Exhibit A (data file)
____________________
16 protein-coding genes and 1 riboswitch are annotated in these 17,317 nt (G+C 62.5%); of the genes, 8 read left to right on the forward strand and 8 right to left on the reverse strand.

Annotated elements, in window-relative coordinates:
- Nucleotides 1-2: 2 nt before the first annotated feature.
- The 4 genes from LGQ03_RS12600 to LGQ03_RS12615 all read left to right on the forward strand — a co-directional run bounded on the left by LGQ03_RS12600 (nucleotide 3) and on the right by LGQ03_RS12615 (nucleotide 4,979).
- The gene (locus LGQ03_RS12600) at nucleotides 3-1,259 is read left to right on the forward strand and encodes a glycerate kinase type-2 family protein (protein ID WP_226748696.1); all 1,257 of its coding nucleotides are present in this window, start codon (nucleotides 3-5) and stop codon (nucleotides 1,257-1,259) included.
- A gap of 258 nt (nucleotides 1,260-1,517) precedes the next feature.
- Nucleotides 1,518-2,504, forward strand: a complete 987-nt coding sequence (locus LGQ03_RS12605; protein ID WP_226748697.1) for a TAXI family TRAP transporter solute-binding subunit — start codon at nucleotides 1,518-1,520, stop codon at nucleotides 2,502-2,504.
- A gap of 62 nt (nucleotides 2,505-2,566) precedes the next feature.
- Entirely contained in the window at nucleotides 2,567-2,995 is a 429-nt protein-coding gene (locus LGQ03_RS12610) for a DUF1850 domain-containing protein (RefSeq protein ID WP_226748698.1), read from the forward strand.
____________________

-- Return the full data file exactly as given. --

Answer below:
16 protein-coding genes and 1 riboswitch are annotated in these 17,317 nt (G+C 62.5%); of the genes, 8 read left to right on the forward strand and 8 right to left on the reverse strand.

Annotated elements, in window-relative coordinates:
- Nucleotides 1-2: 2 nt before the first annotated feature.
- The 4 genes from LGQ03_RS12600 to LGQ03_RS12615 all read left to right on the forward strand — a co-directional run bounded on the left by LGQ03_RS12600 (nucleotide 3) and on the right by LGQ03_RS12615 (nucleotide 4,979).
- The gene (locus LGQ03_RS12600) at nucleotides 3-1,259 is read left to right on the forward strand and encodes a glycerate kinase type-2 family protein (protein ID WP_226748696.1); all 1,257 of its coding nucleotides are present in this window, start codon (nucleotides 3-5) and stop codon (nucleotides 1,257-1,259) included.
- A gap of 258 nt (nucleotides 1,260-1,517) precedes the next feature.
- Nucleotides 1,518-2,504, forward strand: a complete 987-nt coding sequence (locus LGQ03_RS12605; protein ID WP_226748697.1) for a TAXI family TRAP transporter solute-binding subunit — start codon at nucleotides 1,518-1,520, stop codon at nucleotides 2,502-2,504.
- A gap of 62 nt (nucleotides 2,505-2,566) precedes the next feature.
- Entirely contained in the window at nucleotides 2,567-2,995 is a 429-nt protein-coding gene (locus LGQ03_RS12610) for a DUF1850 domain-containing protein (RefSeq protein ID WP_226748698.1), read from the forward strand.